No worries; things like this happen in searches. We decided to press on and narrow our search further. A week went by, as we screened new possibilities, when I got another email from my client. I was alerted that they had decided to engage another recruiter, and they had three interviews set for that week already. The first part of the email did not surprise me too much. We thought this might be coming soon. The second part however really served notice. My team and I are proud of the work we do, and the way we do it. It was hard to believe another recruiter had three “pocket candidates” that we had not come across already and that the client would want to see. Feeling a bit shocked by this development I starved for information on these candidates.

I replied to the email regarding the new candidates, with a request for more info on these people. Surprisingly, I received an almost immediate reply with very detailed bio’s on these individuals. Reading through each description, I started to become a bit upset. Okay, that’s a lie. I was hot! These candidates did not possess the characteristics we were being demanded to present. My emotions were running really boiling over now, and I felt entitled to an explanation from the client. This emotional surge, and feeling of pride was the genesis of the ill-fated email.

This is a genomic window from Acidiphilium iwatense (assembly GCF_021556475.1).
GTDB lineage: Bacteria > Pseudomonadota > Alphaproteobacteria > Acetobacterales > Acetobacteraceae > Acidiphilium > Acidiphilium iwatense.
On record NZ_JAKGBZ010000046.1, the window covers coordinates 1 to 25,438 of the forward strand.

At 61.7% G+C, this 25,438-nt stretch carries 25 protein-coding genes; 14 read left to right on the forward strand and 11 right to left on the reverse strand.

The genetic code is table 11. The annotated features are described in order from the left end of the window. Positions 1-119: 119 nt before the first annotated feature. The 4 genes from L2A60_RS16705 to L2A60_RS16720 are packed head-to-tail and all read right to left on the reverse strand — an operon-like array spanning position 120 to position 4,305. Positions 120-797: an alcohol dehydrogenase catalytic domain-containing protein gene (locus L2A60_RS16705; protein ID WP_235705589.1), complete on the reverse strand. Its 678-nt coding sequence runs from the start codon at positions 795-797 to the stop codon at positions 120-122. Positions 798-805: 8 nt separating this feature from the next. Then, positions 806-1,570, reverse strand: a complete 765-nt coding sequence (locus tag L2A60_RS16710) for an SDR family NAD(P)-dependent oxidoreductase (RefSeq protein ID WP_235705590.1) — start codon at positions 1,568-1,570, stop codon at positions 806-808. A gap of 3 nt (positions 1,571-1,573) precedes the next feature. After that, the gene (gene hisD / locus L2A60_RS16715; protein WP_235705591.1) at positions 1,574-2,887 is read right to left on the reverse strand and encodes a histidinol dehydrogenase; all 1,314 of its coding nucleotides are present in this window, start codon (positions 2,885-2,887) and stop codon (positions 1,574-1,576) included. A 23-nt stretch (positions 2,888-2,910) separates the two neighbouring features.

I replied back to my client with an isolation of each candidate description sent to me, and pointed out what parts were not in line with the rules we had been given. At the end of these notes, I closed the email with a simple, and very direct question: What has changed? Now, to me, this seemed like a question worthy of an answer. I actually read the email a couple of times before I sent it and truly felt it was the message I wanted to send.

Then, I waited, and waited, and waited some more. Two days went by with no response. Now I was concerned and confused. What was going on? Why was it taking so long to get back? Then, there it was. With bated breath, I clicked to open the email sent from the client. It was a two-paragraph message, but it was the last sentence that pulled hard on my eyes immediately. “We will no longer be accepting referrals from your team.” The rest of the email explained and justified why these other candidates were now being considered, and why they had decided to fire me. It was, as they explained, over a lack of professionalism in the way I communicated with them.